Well, no rain fell today, but the forecast still says its coming, just a little later. We keep praying.
My thoughts lately about drought and Cameroon reminded me of a book we read the year we were there. Written by Isobel Kuhn, Green Leaf in Drought Time, is the story of the "reluctant exodus" from China by Wilda and Arthur Matthews, the last China Inland Missionaries to remain in the country after it fell to Communism. In the introduction of the book, Kuhn says that "the purpose of this book is not to simply tell another story of the trials that Christians and missionaries faced under communism in China. Its true purpose is to describe God's provision for His children that allows them to 'put forth green leaves when all others around are dried up and dying from the drought.'" (CBD website).
I ask myself, do I wilt in dry seasons or do I put forth green leaves? Do I die back or bear fruit?
The botanist in me thinks about what happens to plants. When there is plenty of water, plants are capable of surviving with less than a full root system. With plenty of surface moisture, the roots don't have to go down so deep. But in the absence of rainfall, these plants that have grown under moist conditions are the first to start failing. They are marginal because they do not have fully developed root systems and, of course, the marginal plants are the first to go. In dry weather, plants without a full, healthy, deep root system, plants that were on the edge of survival under good conditions, do not have the ability to withstand the adverse conditions of drought.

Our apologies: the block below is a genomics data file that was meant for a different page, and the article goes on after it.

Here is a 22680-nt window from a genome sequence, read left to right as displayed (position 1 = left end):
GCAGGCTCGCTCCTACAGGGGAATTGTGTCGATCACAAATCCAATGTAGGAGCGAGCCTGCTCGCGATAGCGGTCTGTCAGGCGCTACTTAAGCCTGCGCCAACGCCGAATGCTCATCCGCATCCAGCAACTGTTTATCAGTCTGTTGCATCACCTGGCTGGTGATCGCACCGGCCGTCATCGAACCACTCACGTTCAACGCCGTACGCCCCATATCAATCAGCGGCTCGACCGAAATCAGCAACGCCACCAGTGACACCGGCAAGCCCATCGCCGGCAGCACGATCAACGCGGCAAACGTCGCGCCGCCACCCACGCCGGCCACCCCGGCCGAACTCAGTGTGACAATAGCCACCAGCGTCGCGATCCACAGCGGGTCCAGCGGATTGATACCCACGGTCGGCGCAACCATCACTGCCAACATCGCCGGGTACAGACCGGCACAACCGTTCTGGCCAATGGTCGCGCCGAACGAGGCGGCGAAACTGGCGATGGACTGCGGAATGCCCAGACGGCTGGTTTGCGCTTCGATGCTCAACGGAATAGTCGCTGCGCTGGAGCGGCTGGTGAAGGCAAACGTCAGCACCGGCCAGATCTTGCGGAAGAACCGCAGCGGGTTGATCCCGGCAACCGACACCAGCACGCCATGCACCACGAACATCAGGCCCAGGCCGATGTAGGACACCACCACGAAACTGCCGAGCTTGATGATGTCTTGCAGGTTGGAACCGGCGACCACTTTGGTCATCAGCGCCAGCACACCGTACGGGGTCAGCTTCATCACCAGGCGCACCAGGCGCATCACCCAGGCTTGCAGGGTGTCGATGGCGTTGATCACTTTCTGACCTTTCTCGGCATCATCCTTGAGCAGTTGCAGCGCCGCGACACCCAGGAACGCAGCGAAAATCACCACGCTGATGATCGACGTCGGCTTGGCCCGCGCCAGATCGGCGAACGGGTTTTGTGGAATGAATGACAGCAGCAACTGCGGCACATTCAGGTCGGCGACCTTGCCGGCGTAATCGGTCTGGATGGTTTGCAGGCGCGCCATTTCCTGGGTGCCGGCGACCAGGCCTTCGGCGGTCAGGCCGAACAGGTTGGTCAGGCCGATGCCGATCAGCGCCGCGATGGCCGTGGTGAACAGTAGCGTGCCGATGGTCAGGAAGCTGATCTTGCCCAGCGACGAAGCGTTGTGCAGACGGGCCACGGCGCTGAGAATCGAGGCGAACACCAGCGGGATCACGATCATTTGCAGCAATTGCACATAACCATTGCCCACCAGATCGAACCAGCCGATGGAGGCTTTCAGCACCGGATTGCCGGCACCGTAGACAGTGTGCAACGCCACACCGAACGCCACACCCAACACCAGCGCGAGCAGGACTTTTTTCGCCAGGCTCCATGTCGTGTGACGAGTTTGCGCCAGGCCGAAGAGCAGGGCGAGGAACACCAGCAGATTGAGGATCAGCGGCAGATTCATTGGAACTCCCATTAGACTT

Plants respond to drought in two ways. Short term response includes wilting, scorching, and browning of leaf tips and margins which spreads to the area between the veins. Long term response includes greater susceptibility to diseases and insects, and more cankers and borers. If no significant rain comes in time, plants will die.
I wonder if our easy American Christianity is like living in moist soil. We do not face persecution or death for our faith. We have abundant resources and far more comfort than anyone else in the world. So, our roots do not have to go down deep. We expect quick relief from our trials instead of long, slow, difficult, and at times dry perseverance. We quote James 1 but do we really count it all joy when we face trials? I ponder these things because I weep and complain like the rest. I get scorched and wilt. I fall prey to the disease of self-pity, the cankers of fear and anger, the borer of bitterness. Oh, how I want to have faith like Wilda and Arthur Matthews - deep rooted, vibrant, verdant faith. When the drought of extreme hardship and suffering came, they did not wilt, but shone out for the Chinese church like refreshing green leaves in drought time. That is how I want to be.